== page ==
He lays in his bunk the photos of his biggest fans fixed to the bottom of the bunk above, he can see why he is doing this as he is rocked by the sea, the noise and vibration of engine sings him a lullaby, life of a trawler man is dangerous, cold, rough, hurts both muscles and heart far from the glamour life, neither romantic the poets will have you dream, the sea is a killer who wants to maim and take your life as much as life is taken from the sea.
Time to head for port, radio calls to family to let them know when he will make through the sea gates, this call has been made many time before but the family is happy to have father, son, brother home, two days sailing sees the land, sees the dock tower the heart now leaps home safe,kits collected, boat tired up catch landed, taxis arrived and home he goes.
Waiting on the dockside to take the catch are men of strength to pull the catch from below to auction then the bid, who will buy the catch, in the atmosphere of the fish auction with its pre dawn light start the fish is bought by the highest bidder collected now to move on to the waiting barrows are the barrow boys, but not boys but men who with the strength and the skill move the kits boxes with speed full of fresh fish bound for home and Europe wide, to get from sea to plate is the filleter, with skilled hands whose clean cuts remove flesh from bone, this skill past down from father to son, I wonder how many of you can stand in mid winter on a open pontoon the north wind blowing through while your bare hands with knife bring large fish out of tub of water with ice floating on the top from 6am until your quota is finished 8 hours later, many thought fish was filleted by machine, sorry to say but skilled hard working, proud men did this labour, my father taught me at 11 years old a skill I have carried with me.
For those who like smoked fish that another process to bring it to your table, the skill of the smoker, the fish dipped in brine, some with the yellow tinge then up the chimney to the smoke room where the fish are hung over bars overnight while oak chipping smouldered, smoke rise to preserve, a skill which is older than the Bronze Age in the morning a breakfast of warm smoked fish.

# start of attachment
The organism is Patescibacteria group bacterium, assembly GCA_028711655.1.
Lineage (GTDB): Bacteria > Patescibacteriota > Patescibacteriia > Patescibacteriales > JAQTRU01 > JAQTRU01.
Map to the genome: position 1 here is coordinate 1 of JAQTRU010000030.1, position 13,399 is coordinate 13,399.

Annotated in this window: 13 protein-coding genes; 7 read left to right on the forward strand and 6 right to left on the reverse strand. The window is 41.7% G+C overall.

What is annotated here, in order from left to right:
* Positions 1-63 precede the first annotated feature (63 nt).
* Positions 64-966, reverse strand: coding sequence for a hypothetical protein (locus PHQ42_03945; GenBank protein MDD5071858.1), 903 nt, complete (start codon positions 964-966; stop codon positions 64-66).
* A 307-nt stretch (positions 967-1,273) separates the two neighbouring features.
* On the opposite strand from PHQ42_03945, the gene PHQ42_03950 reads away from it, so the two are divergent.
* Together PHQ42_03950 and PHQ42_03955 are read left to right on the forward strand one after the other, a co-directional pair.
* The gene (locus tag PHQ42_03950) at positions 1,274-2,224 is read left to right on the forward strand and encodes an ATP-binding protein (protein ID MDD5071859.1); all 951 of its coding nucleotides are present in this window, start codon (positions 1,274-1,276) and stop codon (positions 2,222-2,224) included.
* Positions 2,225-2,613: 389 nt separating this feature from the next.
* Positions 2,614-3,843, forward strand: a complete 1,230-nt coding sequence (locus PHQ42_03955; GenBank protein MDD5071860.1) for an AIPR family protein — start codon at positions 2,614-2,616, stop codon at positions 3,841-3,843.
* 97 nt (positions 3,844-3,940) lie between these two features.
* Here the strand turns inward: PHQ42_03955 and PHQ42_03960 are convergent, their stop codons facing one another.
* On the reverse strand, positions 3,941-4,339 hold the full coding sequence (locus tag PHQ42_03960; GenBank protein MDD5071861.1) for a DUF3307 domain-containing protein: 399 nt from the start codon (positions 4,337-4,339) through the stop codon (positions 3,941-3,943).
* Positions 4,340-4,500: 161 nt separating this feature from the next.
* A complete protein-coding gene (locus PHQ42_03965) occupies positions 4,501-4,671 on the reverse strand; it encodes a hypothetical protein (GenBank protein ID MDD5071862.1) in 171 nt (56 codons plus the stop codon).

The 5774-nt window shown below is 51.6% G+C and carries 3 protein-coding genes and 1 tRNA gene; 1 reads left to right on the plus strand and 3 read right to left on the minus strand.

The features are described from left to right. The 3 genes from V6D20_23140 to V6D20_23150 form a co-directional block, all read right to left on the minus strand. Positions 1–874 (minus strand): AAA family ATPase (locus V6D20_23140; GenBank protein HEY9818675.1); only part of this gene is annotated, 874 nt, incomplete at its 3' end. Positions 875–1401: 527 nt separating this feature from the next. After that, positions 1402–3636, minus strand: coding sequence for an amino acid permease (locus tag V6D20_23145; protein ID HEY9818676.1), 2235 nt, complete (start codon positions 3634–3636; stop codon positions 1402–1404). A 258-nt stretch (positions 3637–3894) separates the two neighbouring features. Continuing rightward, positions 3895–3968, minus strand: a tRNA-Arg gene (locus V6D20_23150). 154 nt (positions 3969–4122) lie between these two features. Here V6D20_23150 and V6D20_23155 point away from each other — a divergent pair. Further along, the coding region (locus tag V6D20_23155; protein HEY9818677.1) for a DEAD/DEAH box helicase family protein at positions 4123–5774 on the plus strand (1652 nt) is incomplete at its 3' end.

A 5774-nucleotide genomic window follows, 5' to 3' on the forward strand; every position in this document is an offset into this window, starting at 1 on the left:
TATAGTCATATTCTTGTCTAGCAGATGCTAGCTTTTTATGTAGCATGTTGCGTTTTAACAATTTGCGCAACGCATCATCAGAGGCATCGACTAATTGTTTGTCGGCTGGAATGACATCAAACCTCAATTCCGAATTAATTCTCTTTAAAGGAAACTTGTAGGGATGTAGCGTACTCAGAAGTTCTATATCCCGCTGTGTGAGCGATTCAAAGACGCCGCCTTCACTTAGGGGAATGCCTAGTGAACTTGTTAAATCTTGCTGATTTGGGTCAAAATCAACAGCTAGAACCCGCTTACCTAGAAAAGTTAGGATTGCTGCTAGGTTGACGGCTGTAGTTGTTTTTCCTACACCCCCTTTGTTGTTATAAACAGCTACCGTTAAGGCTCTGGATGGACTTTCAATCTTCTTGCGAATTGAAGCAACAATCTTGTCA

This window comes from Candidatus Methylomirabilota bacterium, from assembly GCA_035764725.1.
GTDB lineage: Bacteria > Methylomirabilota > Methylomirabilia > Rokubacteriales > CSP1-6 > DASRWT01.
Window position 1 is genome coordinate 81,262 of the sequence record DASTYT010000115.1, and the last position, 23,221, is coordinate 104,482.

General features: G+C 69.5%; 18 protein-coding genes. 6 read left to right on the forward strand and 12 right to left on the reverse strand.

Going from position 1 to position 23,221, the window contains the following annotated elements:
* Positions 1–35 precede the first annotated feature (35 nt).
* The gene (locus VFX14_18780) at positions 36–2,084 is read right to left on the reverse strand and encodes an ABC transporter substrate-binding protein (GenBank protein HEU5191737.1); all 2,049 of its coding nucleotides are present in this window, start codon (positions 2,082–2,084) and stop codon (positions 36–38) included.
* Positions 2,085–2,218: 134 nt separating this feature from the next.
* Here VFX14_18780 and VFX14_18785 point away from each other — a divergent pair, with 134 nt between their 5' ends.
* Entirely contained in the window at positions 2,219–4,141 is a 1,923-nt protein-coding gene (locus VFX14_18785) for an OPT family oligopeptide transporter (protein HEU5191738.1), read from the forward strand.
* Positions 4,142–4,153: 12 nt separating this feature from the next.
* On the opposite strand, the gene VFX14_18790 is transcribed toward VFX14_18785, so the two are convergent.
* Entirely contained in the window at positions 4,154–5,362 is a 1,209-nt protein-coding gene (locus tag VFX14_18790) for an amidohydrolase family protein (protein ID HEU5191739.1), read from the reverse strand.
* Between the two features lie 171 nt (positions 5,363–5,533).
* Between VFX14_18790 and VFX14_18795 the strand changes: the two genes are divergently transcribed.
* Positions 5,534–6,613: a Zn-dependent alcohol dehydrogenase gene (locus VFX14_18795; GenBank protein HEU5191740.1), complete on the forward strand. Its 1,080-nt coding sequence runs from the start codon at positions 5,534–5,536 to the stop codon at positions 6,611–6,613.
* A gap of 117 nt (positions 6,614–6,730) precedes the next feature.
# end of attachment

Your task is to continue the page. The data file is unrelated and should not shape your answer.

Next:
Many men and women who took part in risking their lives, at sea, or on land barrowing, filleting, smoking and lets not forget the net makers, ship builders, shipwrights, engineers, the list go on and on. All proud to once work in the greatest commercial venture the world had ever know. I come from Grimsby, which was the largest fishing port in Europe if not the world.
My father was a filleter, Uncles who were deep sea trawler men, along with my great grandfather I spent my childhood and early teenage years on the docks the smells, sights and sounds of a working port is not only in my memories but its in my genes. When it was my time for me to go to sea or work on the docks the lights were going out in the fishing industry a sad terrible decline of not just a job, but a community, way of life, people knew people who knew fathers and sons something that will never get back. I have the memories of watching it die, fishermen loose their jobs, trawlers going for scrap, families and communities torn apart when men leave to look for work sad times for the community, but for the businesses in the town to supply the families with every day products, no more money no business but I am proud to be a fillterers son and trawler men’s nephew and proud to have their genes.
Eternal Father, strong to save,
Whose arm hath bound the restless wave,
Who bidd’st the mighty ocean deep
Its own appointed limits keep;
Oh, hear us when we cry to Thee,
For those in peril on the sea!
Modern day fishing, still dangerous and men still do it, because its in their genes.